I’m writing this on the top of Mount Eden, looking out across Auckland,  I can see the ocean, the mountains, with the city in the middle and a gloriously blue sky playing as backdrop to the scene.

I feel overwhelmed. I’m on the other side of the world. In all my wanting to travel, I don’t think I ever believed I’d get this far. Just a few minutes ago I was welling up. I wasn’t crying because I felt too far away from home, but it was more joyful- celebrating that I had made it so far. It seems my brain wasn’t sure how to cope with this and out came the tears.

I imagine it went something like, “Feelings . . . shit . . . CRY.”


* * *

However the high of the mountain was swiftly followed by the low of reality sinking in: what on earth was I going to do now?

When I was sorting out my trip back in the UK the plan was to settle in Auckland but it didn’t take too long for me to change to my mind. During my travels in Australia I heard time and time again I that Auckland was not the place I should settle. It was too big, hard to get around and had no character.

I gave myself four days to get a feel for the place –  my funds were low and I needed to get job hunting asap – and it didn’t take long for me to agreeing with what all of those people had told me. I walked through the CBD and felt like I could be any city in the world.

I had no longing to stay here, no urge to make this city mine. Not even traipsing through the vintage shops on K Road and scoring a denim jacket for $20 or walking along the harbour.  I couldn’t shake the  wanting to leave and thankfully I had a place in mind.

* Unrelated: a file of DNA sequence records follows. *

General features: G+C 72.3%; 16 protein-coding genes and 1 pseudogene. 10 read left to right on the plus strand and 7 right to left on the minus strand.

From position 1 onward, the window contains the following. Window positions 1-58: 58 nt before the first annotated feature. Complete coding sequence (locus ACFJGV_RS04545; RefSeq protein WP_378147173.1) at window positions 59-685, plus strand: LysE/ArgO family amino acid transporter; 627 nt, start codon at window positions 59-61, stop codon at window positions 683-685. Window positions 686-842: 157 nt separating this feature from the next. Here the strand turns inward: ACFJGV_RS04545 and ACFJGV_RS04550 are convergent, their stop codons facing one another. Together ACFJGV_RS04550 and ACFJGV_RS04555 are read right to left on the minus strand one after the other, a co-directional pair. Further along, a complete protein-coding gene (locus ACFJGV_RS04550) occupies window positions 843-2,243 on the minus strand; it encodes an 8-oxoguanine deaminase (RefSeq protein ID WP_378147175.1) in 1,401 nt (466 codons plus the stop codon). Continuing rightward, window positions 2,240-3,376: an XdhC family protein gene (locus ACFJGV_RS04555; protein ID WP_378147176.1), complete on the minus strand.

I was surprisingly calm considering I had Auckland lined up for months and the next place had only been on my radar for a matter of weeks.

You see, in the back of my head was the advise of a Kiwi girl I had met in a hostel in Airlie Beach. I’d told her about my plan to settle in Auckland and she had the same reaction as everyone else. She started asking me whether I liked living between mountains, living next to the ocean, having lots of quirky shops, artwork, and cafes. I said yes to all of that (how could you say no?) and she gave me a knowing look.
“I think you’ll like Wellington.”

Four days after entering Auckland, I left on the night bus to Wellington. My Lonely Planet had a bookmark in the Wellington pages I had eagerly read. All I was going off was the girl’s advise, that small chapter and a brief Google. I had no real plan, which was completely different for me. I was following a gut feeling and telling the planner in me to wait and see. I was really, really hoping it would all work out.



Writing this now, in my flat in Wellington on a lunch break from my job on the waterfront, I can tell you now that it worked out pretty well, but more on that later.



7 thoughts on “Auckland

  1. I’m on the move out to NZ, I’ve had Auckland in mind from day one but time and time again I’ve been told that’s it not the place to settle and that I probably won’t like it. Please keep writing your adventures I’d love to know how you get on and where you eventually settle 😎😎

    • Amazing! You will love NZ, it is such a lovely country. I can happily recommend Wellington as a place to settle (I’m playing blog catch up and I’ve lived here for a while)
      If you’ve got any questions about moving to NZ, please let me know 🙂
      Also thanks so much for reading!

  2. Pingback: Wellington | The Little Sail Boat

  3. Pingback: Auckland II | The Little Sail Boat

  4. I totally understand how you must have felt when you were here in Auckland, I moved from Wellington to Auckland and the change was surprisingly vast for such a small country! I miss the sense of familiarity and the smiley faces of people & generally relaxed disposition in Welly, it seems most people in Auckland city are always in some kind of rush! However, the good select people you meet in Auckland are the best part of the city I guess! I hope Wellington continues to treat you fantastically! Glad to have found your blog!

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